PMID: 25563065 [PubMed - as supplied by publisher]

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5. Ann Am Thorac Soc. 2015 Jan 6. [Epub ahead of print]

Validation of Inhalation Provocation Test in Chronic Bird-related Hypersensitivity Pneumonitis and New Prediction Score.

Ishizuka M1, Miyazaki Y, Tateishi T, Tsutsui T, Tsuchiya K, Inase N.

Abstract

Rationale: Hypersensitivity pneumonitis (HP) is an immunologically mediated lung disease induced by the inhalation of any of a wide variety of antigens. For example, bird-related hypersensitivity pneumonitis (BRHP) results from the inhalation of avian antigens. The clinical features of chronic HP, including imaging and histological findings, are similar to those of idiopathic pulmonary fibrosis. Despite its status as the "gold standard," the inhalation provocation test (IPT) is rarely performed because the methods and the criteria are not standardized. In 2000, we reported the utility of IPT for pigeon dropping extracts (PDE). Objective: The purpose of the current study was to validate the utility and the safety of the test and to differentiate chronic HP from other interstitial lung diseases. Methods: Twenty-eight patients with chronic BRHP and 19 control subjects were evaluated in this retrospective study. We validated the previous criteria and proposed new criteria using prediction scores. Measurements and Main Results: In the IPT using PDE, the previous criteria showed a sensitivity of 78.6% and a specificity of 94.7% in this retrospective study. The increases in the peripheral white blood cell count and C-reactive protein levels are good indicators of a positive response to the inhalation challenge. We propose the use of the IPT prediction score (IPT-PS = 1 × ∆WBC (%) + 2 × ∆ P (A-a) O2 (mmHg)) and the prediction rule, which showed high sensitivity and specificity values of 92.9% and 94.7%, respectively. Two (1.5%) out of a total of 130 subjects who underwent the tests required treatment after the challenge. Conclusions: The IPT is a useful and safe tool for the diagnosis of chronic HP. The IPT-PS that we have proposed has high sensitivity and specificity in the diagnosis of chronic BRHP.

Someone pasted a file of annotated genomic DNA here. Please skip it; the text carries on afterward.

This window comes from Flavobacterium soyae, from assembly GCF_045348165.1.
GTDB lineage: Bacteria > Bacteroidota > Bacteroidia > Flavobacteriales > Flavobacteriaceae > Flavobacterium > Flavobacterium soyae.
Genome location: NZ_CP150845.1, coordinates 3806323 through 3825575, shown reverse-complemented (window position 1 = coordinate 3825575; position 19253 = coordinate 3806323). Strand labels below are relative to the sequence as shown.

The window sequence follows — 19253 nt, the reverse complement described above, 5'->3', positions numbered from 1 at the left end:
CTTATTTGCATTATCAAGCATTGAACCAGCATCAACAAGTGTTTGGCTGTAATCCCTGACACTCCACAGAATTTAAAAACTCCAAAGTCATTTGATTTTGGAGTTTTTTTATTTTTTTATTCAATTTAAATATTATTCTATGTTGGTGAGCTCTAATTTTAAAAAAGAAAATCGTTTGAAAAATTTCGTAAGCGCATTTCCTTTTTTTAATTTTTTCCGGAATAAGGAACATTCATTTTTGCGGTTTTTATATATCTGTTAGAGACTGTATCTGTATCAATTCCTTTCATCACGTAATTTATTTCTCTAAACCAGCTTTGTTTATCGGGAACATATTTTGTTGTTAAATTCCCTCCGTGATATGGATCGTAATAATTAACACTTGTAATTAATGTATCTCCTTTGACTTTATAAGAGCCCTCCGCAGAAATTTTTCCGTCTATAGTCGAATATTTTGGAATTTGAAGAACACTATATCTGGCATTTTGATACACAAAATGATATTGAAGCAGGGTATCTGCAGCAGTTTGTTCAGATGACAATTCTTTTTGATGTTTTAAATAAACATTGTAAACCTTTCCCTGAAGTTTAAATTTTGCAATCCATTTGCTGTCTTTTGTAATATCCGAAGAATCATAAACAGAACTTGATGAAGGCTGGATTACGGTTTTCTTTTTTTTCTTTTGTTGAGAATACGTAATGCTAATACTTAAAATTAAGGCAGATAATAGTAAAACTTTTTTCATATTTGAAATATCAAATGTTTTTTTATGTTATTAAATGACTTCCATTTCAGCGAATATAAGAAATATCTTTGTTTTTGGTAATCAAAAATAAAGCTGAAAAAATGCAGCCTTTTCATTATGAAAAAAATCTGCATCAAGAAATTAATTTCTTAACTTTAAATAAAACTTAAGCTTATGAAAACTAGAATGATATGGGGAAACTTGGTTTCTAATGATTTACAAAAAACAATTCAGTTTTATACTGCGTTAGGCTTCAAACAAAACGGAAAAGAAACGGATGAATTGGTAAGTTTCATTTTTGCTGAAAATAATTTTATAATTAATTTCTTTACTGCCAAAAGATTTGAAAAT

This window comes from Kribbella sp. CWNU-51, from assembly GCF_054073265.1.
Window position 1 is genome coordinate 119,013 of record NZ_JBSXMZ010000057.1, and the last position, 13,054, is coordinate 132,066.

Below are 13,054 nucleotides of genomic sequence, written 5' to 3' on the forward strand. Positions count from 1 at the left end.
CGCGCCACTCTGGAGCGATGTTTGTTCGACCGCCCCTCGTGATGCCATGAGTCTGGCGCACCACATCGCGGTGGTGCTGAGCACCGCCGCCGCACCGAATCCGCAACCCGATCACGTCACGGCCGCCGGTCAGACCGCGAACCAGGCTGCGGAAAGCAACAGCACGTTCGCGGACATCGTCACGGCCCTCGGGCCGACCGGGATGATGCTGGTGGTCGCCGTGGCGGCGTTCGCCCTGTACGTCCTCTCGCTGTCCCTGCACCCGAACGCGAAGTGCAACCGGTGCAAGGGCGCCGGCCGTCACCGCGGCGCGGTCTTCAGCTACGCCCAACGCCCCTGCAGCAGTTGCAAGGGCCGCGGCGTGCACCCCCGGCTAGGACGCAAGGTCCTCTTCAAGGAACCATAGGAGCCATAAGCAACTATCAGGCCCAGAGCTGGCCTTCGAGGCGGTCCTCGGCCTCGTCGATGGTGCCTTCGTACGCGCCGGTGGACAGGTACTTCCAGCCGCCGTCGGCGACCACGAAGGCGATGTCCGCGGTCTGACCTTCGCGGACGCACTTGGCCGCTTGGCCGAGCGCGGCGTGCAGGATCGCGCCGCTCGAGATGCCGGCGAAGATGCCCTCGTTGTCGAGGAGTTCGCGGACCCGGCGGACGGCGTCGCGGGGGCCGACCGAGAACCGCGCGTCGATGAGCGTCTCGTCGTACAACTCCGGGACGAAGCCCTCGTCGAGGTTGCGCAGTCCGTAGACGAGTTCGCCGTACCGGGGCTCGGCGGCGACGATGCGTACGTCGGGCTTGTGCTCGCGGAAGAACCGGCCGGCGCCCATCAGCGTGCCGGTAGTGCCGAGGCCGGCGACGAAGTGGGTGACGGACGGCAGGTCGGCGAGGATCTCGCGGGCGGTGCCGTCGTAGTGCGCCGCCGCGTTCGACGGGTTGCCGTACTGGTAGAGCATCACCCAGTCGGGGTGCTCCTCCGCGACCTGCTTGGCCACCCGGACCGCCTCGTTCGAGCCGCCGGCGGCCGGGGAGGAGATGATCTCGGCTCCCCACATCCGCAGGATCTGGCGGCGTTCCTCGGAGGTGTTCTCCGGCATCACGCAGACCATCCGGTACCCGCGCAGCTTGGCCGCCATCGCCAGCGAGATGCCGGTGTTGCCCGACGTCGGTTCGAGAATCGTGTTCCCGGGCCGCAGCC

PMID: 25562381 [PubMed - as supplied by publisher]

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6. Philos Trans R Soc Lond B Biol Sci. 2015 Feb 19;370(1662). pii: 20140013. doi: 10.1098/rstb.2014.0013.

Global evolutionary isolation measures can capture key local conservation species in Nearctic and Neotropical bird communities.

Redding DW1, Mooers AO2, Şekercioğlu ÇH3, Collen B4.

Abstract